HP v. MPHJ (Fed. Cir. 2016)
Over the past few years, MPHJ has raised the ire of many with its enforcement campaign of U.S. Patent No. 6,771,381. The claims seemingly cover HP’s multi-function scanner-printers that can be configured to email the scanned documents. However, rather than suing HP for infringement, MPHJ sent letters to tens of thousands of businesses who HP printers seeking royalties. A number of states took direct action against MPHJ, including Vermont and Nebraska.
HP’s response to this was to file an inter partes review proceeding challenging all 15 claims of the ‘381 patent. IPR2013-00309. The PTAB largely sided with HP – finding 14 of the claims unpatentable, but confirmed the patentability of claim 13. HP appealed on claim 13, but the Federal Circuit has affirmed the Board ruling.
HP challenged claim 13 on both obviousness and anticipation grounds. However, the Board refused to institute review on the obviousness grounds — seeing that ground a ‘redundant’ to the two counts of anticipation. The unique aspect of claim 13 is that it requires a “list of available module means for maintaining a registry” (e.g., “input, output, and process modules”). This list was not found in either of the two separate anticipation references (Cotte or SJ5) as such, the Board found no anticipation.
As a question of fact, an anticipation conclusion by the Board is given substantial deference on appeal and will be affirmed if “a reasonable mind might accept the evidence presented as sufficient to support the finding.” Here, the appellate panel agreed that at least some evidence supported the conclusion that the element was missing from the prior art since HP was “unable to specify” how the required list was disclosed in the prior art.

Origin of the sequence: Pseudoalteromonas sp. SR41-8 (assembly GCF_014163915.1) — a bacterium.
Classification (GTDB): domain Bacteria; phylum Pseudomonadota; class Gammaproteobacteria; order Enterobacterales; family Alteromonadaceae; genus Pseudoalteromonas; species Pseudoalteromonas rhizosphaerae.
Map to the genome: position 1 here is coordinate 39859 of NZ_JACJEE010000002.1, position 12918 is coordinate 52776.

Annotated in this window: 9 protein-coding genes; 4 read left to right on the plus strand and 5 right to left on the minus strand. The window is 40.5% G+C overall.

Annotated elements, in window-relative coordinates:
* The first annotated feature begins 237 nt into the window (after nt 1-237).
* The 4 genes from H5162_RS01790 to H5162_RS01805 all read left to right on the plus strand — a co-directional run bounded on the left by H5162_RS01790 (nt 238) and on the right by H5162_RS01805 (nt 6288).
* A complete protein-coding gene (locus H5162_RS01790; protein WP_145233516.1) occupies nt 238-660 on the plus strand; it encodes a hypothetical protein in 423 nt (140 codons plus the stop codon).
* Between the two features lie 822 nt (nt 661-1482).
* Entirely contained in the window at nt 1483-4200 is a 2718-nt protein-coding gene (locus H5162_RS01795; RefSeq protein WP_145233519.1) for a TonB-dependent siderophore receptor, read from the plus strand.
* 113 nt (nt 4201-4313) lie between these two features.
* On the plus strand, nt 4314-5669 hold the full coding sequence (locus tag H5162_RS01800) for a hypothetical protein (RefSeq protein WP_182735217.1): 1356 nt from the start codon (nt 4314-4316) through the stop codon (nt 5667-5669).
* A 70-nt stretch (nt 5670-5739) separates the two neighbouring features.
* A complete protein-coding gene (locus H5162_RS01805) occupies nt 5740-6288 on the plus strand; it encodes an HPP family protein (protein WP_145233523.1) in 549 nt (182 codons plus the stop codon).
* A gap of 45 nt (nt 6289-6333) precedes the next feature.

HP also challenged the Board’s refusal to institute on obviousness grounds and its failure to explain its redundancy conclusion. On appeal, the Federal Circuit refused to address that issue — finding that appellate review of the institution decision is barred by statute.
Allowing an APA challenge to the Board’s decision to institute on the basis that the Board had insufficiently articulated its reasoning would eviscerate § 314(d) by allowing substantive review of the institution decision. Although there is a strong presumption of judicial review of administrative action, that presumption may be overcome where “there is persuasive reason to believe that such was the purpose of Congress.” Bowen v. Mich. Acad. of Family Physicians, 476 U.S. 667 (1986). Congress, through § 314(d), has explicitly stated that the Board’s institution decision “shall be final and nonappealable.” Thus, that specific statutory language precludes our review.
It is unclear to me at this point whether Claim 13 is valuable – i.e., do the current HP models infringe? I guess that we’ll see.
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MPHJ’s case against Vermont is still pending before the U.S. Supreme Court.
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The court here did not address how HP had standing to appeal, from the briefs neither party addressed that issue as well.